Your Weight

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Here’s a simple principle that will help you become more dangerous on the mat:​

Force your opponent to carry your weight as much as possible.​

The most straightforward example I can give you is the “tiptoe” concept I wrote about previously. When you take the headquarters position, stand on your toes so you can lean against your opponent’s thigh. This will help you shift your body weight forward, and as a consequence, your opponent will have to carry your weight much more than when you are simply standing on your feet.​

In standing situations, you can (and should) use your weight in hand fighting/grip fighting and when you execute a takedown. Watch this video of David Taylor performing his signature ankle pick, for example. Here, Taylor uses his “bicep curl” arm to hang on to his partner’s head. When Taylor changes his level, his partner’s head has to carry Taylor’s weight, but no normal person can bear such a weight. If you just try to break your opponent’s posture with your arm strength, that may not work (a common mistake Taylor mentions in the video).​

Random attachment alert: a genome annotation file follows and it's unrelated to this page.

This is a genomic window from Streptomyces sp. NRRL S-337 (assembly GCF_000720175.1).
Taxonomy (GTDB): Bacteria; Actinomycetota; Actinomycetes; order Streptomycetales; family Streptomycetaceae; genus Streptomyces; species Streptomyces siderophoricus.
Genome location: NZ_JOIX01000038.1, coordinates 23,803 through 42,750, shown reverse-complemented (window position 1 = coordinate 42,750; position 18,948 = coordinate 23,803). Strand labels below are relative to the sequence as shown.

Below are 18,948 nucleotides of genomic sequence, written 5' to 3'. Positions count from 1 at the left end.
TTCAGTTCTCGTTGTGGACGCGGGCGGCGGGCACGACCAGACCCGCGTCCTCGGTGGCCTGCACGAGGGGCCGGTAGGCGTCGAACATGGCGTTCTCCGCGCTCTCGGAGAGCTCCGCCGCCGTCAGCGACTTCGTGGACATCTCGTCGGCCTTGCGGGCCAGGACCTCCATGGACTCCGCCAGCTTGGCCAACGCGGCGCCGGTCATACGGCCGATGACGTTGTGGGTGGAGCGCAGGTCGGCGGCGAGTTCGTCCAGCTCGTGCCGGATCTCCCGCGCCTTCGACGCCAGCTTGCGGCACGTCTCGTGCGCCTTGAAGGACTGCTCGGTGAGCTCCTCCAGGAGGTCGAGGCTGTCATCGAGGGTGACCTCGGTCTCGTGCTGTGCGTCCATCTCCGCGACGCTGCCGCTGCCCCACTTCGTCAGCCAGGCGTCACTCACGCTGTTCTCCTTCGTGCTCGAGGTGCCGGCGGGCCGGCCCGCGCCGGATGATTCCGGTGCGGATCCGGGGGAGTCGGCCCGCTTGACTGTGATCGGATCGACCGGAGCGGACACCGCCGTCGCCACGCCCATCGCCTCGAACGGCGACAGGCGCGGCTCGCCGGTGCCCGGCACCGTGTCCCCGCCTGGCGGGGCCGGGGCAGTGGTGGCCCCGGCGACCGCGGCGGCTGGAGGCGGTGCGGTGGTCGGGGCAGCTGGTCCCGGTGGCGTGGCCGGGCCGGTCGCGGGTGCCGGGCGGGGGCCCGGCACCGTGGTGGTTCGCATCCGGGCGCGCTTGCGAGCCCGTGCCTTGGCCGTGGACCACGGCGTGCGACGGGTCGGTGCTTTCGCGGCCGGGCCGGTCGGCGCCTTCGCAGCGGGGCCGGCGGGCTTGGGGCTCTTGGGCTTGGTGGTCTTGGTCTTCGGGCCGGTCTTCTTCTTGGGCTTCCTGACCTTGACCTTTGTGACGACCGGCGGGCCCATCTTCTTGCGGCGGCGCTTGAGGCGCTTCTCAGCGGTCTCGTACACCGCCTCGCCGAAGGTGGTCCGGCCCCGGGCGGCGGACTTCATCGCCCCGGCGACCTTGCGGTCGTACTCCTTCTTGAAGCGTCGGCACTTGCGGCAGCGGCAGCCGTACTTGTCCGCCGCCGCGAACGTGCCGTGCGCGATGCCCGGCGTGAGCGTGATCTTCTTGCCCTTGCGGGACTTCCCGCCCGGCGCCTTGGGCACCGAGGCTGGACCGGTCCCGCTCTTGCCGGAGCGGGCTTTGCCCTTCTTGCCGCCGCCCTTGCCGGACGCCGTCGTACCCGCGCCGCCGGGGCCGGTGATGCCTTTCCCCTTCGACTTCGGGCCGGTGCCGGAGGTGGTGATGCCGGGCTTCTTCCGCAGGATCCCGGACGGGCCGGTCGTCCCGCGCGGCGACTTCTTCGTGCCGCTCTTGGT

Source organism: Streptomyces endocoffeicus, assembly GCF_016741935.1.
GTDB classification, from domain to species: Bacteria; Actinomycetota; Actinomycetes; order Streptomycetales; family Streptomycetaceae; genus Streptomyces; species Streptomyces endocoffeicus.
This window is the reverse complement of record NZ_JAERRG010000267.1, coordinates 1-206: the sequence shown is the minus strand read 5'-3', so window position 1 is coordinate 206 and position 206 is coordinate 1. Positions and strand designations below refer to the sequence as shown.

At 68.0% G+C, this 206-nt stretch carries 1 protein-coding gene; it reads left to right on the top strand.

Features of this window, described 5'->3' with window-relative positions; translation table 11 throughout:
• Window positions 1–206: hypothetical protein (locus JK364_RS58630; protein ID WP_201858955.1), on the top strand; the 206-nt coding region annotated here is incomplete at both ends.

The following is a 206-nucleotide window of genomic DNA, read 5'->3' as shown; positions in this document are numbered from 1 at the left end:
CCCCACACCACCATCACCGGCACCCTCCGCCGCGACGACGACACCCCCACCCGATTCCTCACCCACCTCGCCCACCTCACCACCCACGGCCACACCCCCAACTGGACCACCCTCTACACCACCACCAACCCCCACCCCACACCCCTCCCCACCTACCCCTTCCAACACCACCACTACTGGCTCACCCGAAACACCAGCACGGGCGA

Using your weight from your guard position might be trickier to understand than in other situations, but yes, to make your guard more effective, you need to keep this principle in mind when you play the guard, too. For example, when you play the spider guard, you don’t just place your foot on your opponent’s bicep, but you want to pull your opponent in with your grip and make your leg heavy so your opponent will have to deal with your weight.​

No matter what the situation is, the more your opponent has to carry your weight, the harder it will be for them to keep up with your weight the whole time. And that’s exactly what you want in order to break their will and stamina.​

Again, force your opponent to carry your weight as much as possible. Keep this in mind the next time you roll.